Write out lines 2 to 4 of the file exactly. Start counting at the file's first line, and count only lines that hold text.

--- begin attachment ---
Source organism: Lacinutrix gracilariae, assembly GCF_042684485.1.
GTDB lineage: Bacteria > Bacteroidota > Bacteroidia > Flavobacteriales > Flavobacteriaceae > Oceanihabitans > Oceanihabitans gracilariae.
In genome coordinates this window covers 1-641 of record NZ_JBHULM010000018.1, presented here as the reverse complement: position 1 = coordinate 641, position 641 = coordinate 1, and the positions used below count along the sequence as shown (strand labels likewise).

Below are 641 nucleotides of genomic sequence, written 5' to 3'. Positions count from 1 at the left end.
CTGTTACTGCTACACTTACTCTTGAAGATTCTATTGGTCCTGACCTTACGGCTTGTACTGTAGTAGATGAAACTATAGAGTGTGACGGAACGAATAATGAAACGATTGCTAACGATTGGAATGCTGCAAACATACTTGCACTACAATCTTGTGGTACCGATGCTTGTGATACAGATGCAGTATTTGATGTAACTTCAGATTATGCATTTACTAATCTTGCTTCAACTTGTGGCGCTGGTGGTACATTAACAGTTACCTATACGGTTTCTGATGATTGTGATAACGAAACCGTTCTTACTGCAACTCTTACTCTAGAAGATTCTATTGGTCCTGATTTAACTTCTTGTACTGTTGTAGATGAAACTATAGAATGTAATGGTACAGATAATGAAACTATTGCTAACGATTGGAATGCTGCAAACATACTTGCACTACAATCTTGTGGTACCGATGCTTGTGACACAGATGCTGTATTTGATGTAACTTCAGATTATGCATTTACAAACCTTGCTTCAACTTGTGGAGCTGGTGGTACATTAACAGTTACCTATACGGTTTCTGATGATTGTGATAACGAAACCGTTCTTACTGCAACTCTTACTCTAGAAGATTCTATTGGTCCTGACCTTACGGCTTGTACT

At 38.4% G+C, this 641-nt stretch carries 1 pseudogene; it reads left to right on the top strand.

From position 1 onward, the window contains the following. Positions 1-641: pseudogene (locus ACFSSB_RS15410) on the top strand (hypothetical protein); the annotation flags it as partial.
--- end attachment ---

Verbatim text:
GTDB lineage: Bacteria > Bacteroidota > Bacteroidia > Flavobacteriales > Flavobacteriaceae > Oceanihabitans > Oceanihabitans gracilariae.
In genome coordinates this window covers 1-641 of record NZ_JBHULM010000018.1, presented here as the reverse complement: position 1 = coordinate 641, position 641 = coordinate 1, and the positions used below count along the sequence as shown (strand labels likewise).

Below are 641 nucleotides of genomic sequence, written 5' to 3'. Positions count from 1 at the left end.